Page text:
The UK government is banning the sale and purchase of disposable Vapes to minors in England, Scotland, and Wales this year. As per the latest UK government notification, no minor under the age of 18 shall be able to buy disposable vape in the UK. 

The ban comes amid shocking statistics highlighted by the UK government, which has noticed a 300% rise in the use of disposal vapes among teenagers in the past three years. The research also suggests that Vaping can help adults quit smoking; but should never be taken up by non-smokers, since e-cigarettes are better alternatives to conventional cigarettes, but are still harmful for non-smokers. 

In this article, we will discuss the issue of vaping among young teenagers and the need for stringent regulations to ban smoking. 

E-cigarettes are more popular among youth:

The Youth Risk Behavior Survey shows that teenagers are not fascinated by combustible cigarettes. The number of combustible cigarette users has declined from 70% in 1991 to 28.9% in 2017. The numbers are a relief considering the physical and psychological damages of smoking.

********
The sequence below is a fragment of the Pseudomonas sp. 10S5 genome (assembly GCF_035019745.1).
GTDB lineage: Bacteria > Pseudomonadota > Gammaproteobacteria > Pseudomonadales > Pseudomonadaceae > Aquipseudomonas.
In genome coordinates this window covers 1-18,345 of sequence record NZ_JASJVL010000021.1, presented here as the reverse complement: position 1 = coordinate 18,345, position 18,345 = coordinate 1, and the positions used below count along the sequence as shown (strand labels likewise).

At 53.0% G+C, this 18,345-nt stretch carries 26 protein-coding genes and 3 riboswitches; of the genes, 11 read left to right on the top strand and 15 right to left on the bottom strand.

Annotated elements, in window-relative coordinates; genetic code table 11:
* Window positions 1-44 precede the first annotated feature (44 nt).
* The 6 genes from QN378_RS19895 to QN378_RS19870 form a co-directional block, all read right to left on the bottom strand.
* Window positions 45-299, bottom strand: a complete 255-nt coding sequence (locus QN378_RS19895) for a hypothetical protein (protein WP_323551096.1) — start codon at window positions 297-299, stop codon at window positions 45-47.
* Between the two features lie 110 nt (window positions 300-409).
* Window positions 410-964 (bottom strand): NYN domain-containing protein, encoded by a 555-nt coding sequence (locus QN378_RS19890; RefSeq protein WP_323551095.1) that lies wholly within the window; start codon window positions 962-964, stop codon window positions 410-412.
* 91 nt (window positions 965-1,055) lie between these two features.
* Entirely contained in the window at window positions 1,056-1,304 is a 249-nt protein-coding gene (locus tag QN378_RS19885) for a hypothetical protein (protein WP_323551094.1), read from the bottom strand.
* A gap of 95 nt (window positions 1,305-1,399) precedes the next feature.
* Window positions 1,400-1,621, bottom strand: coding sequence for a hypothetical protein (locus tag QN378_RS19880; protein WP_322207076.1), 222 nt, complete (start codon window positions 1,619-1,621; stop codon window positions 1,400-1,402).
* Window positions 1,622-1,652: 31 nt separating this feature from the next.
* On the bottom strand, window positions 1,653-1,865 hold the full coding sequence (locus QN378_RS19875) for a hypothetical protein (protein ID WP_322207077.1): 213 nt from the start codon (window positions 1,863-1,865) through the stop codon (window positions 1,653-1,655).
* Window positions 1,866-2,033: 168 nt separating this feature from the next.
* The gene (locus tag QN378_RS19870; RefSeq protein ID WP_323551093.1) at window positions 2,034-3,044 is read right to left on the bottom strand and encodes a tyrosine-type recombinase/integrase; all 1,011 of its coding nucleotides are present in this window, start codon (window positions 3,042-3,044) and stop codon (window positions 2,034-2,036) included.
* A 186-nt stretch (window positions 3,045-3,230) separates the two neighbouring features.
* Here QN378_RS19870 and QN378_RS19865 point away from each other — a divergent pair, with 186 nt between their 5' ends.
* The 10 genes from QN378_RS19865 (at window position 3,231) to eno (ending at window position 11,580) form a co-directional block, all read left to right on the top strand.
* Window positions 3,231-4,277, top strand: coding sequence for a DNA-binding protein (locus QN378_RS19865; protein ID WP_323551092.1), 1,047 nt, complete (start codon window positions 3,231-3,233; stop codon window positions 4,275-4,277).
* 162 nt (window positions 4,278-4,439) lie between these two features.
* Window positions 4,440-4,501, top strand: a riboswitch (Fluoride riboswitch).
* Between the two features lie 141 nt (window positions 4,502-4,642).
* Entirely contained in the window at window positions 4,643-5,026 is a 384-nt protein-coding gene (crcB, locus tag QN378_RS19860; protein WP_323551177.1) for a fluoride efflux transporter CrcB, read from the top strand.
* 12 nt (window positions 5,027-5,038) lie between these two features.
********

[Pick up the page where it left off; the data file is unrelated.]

But a newer trend is emerging among the youth- E-cigarettes. 

E-cigarettes, also known as vapes, are battery-operated electronic inhaling devices, which deliver aerosol by heating a liquid. Users inhale this aerosol, commonly referred to as “vapour,” which mimics the feeling of smoking tobacco cigarettes. 

Vapes come in a variety of sizes (small pod vapes to even four battery-powered vapes), designs (shaped as cigars, pens, conventional cigarettes, and even USB drives), and flavors (including mango, mint, donut, custard, and strawberry flavors among others) and hence are more appealing to younger users.